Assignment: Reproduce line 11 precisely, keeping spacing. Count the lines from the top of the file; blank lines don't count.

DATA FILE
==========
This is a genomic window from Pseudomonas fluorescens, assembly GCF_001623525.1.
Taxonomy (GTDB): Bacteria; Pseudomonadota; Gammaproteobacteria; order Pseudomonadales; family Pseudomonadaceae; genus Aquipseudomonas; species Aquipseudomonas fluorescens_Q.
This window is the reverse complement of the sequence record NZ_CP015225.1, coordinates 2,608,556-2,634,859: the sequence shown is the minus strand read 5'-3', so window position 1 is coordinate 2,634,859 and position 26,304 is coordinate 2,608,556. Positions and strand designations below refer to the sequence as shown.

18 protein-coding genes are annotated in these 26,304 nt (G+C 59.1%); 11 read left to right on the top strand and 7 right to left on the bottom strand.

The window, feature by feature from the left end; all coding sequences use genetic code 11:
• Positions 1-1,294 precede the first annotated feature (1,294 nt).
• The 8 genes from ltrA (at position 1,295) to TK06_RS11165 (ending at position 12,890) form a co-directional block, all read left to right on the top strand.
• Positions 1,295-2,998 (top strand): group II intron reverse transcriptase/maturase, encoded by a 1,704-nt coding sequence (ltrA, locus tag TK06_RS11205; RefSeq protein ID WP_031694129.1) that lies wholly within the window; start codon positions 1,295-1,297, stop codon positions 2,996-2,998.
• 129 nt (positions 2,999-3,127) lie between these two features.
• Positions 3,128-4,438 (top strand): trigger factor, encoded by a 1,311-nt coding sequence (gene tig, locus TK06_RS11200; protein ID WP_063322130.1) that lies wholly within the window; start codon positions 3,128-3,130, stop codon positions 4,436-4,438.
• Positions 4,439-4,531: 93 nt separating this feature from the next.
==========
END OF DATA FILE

• Positions 4,439-4,531: 93 nt separating this feature from the next.